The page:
Wiebetech UltraGB+ enclosure which supports 3.5 inch 7200rpm drives. Yes, bus powered 3.5 inch drives! I put a Hitachi Deskstar 7K500 500GB 7200rpm drive in it. Ran like a charm off the FireWire 800 bus of the PowerBook.

HOW ABOUT BUS POWERED RAID?
I've been campaigning among the FireWire enclosure companies to produce a FW800 RAID enclosure for 2.5 inch notebook drives so I can have a slick looking bus powered "miniRAID." I know of one company that's working on it. I'll tell you more when I can. Meanwhile, check out the Q14SA four 2.5 inch drive SATA unit from Enhance Technology.

Why a "miniRAID" using two Momentus 7200.1 drives? Because these 2.5" drives can handle 250Gs of shock while operating. The 3.5" drives, on the other hand, can only withstand 63Gs. High shock resistance along with small size, low power requirements, increased speed, and increased capacity make them very attractive alternatives to 3.5" drives.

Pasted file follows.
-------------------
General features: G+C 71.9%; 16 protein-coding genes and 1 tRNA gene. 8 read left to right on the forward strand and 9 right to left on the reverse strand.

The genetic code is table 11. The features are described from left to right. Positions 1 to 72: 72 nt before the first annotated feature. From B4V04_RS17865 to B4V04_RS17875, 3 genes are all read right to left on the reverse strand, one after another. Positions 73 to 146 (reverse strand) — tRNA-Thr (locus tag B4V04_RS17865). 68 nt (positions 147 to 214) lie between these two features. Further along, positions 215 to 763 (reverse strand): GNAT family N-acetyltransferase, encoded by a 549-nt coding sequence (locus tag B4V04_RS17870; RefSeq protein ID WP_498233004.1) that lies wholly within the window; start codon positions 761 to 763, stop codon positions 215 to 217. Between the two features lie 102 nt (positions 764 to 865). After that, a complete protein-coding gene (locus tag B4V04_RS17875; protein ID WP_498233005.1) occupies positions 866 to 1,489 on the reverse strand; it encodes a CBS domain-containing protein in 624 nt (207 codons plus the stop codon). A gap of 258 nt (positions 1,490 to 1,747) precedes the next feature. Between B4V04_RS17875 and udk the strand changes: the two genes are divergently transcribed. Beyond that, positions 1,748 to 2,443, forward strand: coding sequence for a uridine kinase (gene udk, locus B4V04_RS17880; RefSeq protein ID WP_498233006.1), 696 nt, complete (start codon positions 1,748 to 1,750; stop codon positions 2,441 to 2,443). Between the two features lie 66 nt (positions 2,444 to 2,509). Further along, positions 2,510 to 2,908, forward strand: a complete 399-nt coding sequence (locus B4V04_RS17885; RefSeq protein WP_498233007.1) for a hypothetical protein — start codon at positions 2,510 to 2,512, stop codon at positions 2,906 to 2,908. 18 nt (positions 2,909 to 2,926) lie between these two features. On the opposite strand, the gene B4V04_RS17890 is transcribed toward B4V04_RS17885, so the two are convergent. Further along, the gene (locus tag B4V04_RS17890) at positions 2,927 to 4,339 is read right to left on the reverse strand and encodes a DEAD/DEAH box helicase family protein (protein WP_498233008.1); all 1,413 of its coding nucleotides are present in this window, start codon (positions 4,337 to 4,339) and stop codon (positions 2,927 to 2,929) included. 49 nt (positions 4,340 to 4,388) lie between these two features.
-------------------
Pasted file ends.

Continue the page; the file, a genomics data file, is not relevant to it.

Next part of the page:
TEST HARDWARE
Testing was primarily on our Apple G4/1.67GHz PowerBook.

Notebook (2.5") drives tested included the....
Seagate Momentus 7200.1 (7200rpm, 100GB, 8MB cache)
Seagate Momentus 5400.2 (5400rpm, 100GB, 8MB cache)
Hitachi Travelstar 7K60 (7200rpm, 60GB, 8MB cache)
Hitachi Travelstar 5K100 (5400rpm, 100GB, 8MB cache)
Hitachi Travelstar 5K80 (5400rpm, 80GB, 8MB cache)
Hitachi Travelstar 4K80 (4200rpm, 80GB, 8MB cache)
Toshiba MK1032GAX (5400rpm, 80GB, 16MB cache)

The FireWire 800 enclosure used was the Oxford 922 based Speedster2-800 from FWDepot. This is one of my favorite notebook enclosures. It's the thinnest of all and the thin aluminum not only dissipates the heat well but still looks good after months of abuse.